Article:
Powershell Archiving Script, Part 7

We’re on the home straight now.  In the last part we dealt with the last major workhorse of the script (actually moving objects to and from the archive with Move-ArchiveObject) and in this part we deal with some of the formatting / presentation functions.  The full script can be found here.

 

 Format-FolderList and Display-BytesAsKB

        function Format-FolderList
        {
            param
            (
                [Parameter(Mandatory=$True,ValueFromPipeline=$true)]
                    [psobject[]]$FolderList
            )
            BEGIN
            {
                $i=0;
            }
            PROCESS
            {
                #Add an Index attribute to show the order in the list.
                Write-Debug "Entering Get-FolderInformation function"
                foreach($Folder in $FolderList)
                {
                    $i++;
                    Add-Member -InputObject $Folder -MemberType NoteProperty -Name Index -Value $i
                    Write-Output $Folder
                }
                Write-Debug "Leaving Get-FolderInformation function"
            }
        }

        function Display-BytesAsKB
        {
            param
            (
                [Parameter(Mandatory=$True,ValueFromPipeline=$True)]
                    $ByteCount
            )
            Return ("{0:N2} KB" -f ($ByteCount / 1KB))
        }

We want the user to be able to confirm which folders they want to process. The best way to display this would be in the form of a list containing as much of the relevant information as possible. The PSObject we created in the Get-FolderInformation function already has properties for much of the information we want (the size of the folder, it’s source and destination, whether it’s going to be processed or not, etc) which can easily be presented as a list.

After it has been presented we need a way for the user to interact with it and toggle individual list items for processing. The easiest way to do that will be to give each list entry a numeric index and then the user can enter the index in to toggle the processing of that entry.  Here’s an example;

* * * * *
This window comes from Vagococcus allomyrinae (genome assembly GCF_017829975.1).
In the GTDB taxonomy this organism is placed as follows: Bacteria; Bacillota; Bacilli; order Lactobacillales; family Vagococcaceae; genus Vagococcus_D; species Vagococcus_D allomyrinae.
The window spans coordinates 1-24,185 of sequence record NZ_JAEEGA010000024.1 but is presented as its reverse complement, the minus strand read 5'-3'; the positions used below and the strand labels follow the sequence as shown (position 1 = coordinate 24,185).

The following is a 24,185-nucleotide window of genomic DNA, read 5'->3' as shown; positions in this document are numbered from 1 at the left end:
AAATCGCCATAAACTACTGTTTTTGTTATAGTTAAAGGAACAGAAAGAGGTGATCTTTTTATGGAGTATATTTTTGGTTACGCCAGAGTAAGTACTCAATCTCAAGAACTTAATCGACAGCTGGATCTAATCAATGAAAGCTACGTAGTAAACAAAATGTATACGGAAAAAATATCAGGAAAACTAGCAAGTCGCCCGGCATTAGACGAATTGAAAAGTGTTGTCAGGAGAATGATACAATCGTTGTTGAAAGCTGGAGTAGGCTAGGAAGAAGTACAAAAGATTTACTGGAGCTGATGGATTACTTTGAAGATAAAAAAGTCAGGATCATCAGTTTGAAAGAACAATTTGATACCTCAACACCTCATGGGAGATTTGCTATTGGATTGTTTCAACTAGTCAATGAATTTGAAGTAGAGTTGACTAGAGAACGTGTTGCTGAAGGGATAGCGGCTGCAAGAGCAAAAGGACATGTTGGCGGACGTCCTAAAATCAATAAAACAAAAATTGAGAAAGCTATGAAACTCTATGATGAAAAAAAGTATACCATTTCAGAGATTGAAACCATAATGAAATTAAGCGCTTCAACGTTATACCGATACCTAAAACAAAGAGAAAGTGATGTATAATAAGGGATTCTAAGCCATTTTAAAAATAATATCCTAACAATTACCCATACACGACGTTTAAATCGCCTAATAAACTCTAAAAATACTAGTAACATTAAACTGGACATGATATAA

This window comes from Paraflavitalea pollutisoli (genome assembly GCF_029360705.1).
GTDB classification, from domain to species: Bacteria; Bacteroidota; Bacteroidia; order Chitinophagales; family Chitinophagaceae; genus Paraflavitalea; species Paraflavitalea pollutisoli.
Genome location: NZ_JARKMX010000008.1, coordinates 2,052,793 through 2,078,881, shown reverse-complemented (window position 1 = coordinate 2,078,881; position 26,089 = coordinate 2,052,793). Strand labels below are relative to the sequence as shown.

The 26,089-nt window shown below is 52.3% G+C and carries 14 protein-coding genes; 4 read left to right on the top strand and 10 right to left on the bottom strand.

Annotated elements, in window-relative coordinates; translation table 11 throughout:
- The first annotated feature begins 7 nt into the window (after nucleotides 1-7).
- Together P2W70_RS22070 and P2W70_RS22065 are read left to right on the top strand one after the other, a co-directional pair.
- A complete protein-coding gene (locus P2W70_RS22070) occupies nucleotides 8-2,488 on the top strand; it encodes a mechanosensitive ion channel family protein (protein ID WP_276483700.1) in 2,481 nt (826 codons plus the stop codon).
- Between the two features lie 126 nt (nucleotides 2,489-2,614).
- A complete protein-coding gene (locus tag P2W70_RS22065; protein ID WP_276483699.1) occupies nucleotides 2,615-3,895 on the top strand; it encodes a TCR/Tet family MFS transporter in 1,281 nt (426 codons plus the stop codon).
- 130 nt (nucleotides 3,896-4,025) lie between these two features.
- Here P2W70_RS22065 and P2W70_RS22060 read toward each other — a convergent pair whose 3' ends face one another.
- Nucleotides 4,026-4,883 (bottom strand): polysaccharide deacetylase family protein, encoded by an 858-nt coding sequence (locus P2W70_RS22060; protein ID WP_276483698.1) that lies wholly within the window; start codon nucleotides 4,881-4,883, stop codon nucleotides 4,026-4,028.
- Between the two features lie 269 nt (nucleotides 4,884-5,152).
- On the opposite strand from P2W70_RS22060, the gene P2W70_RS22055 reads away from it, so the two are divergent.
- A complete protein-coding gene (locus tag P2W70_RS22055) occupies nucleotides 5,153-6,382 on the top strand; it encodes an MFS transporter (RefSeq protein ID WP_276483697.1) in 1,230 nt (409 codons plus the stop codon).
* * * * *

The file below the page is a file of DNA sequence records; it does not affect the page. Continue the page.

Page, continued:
Archiver Script List Screenshot

So each item can have it’s ‘Moving’ property toggled by typing its index.

        function Format-FolderList
        {
            param
            (
                [Parameter(Mandatory=$True,ValueFromPipeline=$true)]
                    [psobject[]]$FolderList
            )
            BEGIN
            {
                $i=0;
            }
            PROCESS
            {

This code defines the function and stipulates that an array of folders is a mandatory parameter. This can be passed from the pipeline. This allows us to accept an array, a single folder or a folder passed from the pipeline. We want to count the number of items passed and increment a counter (which will be shown as the index). The counter should start at 0 ($i=0) but we only want to initialise the variable before the first item in the pipeline is passed; we don’t want to re-initialise it for each item in the pipeline or they’d all be returned with an index of 1!

                Write-Debug "Entering Get-FolderInformation function"
                foreach($Folder in $FolderList)
                {
                    $i++;
                    Add-Member -InputObject $Folder -MemberType NoteProperty -Name Index -Value $i
                    Write-Output $Folder
                }
                Write-Debug "Leaving Get-FolderInformation function"
            }
        }

In this code we just enumerate through every folder that’s been passed, increase the index by 1 and then add that index as property to the PSObject. The PSObject is then returned from the function.

        function Display-BytesAsKB
        {
            param
            (
                [Parameter(Mandatory=$True,ValueFromPipeline=$True)]
                    $ByteCount
            )
            Return ("{0:N2} KB" -f ($ByteCount / 1KB))
        }

Currently the size of each folder is stored as bytes. We want to keep storing as bytes for accuracy but when the information is shown to the user we want to show the size in KB, rounded to two decimal points. We make use of PowerShell’s string formatting functionality to do exactly that (“{0:N2} KB” -f ($ByteCount / 1KB)). A good primer on using string formatting is here.

The last part will look at the actual body of the script which calls all these functions.

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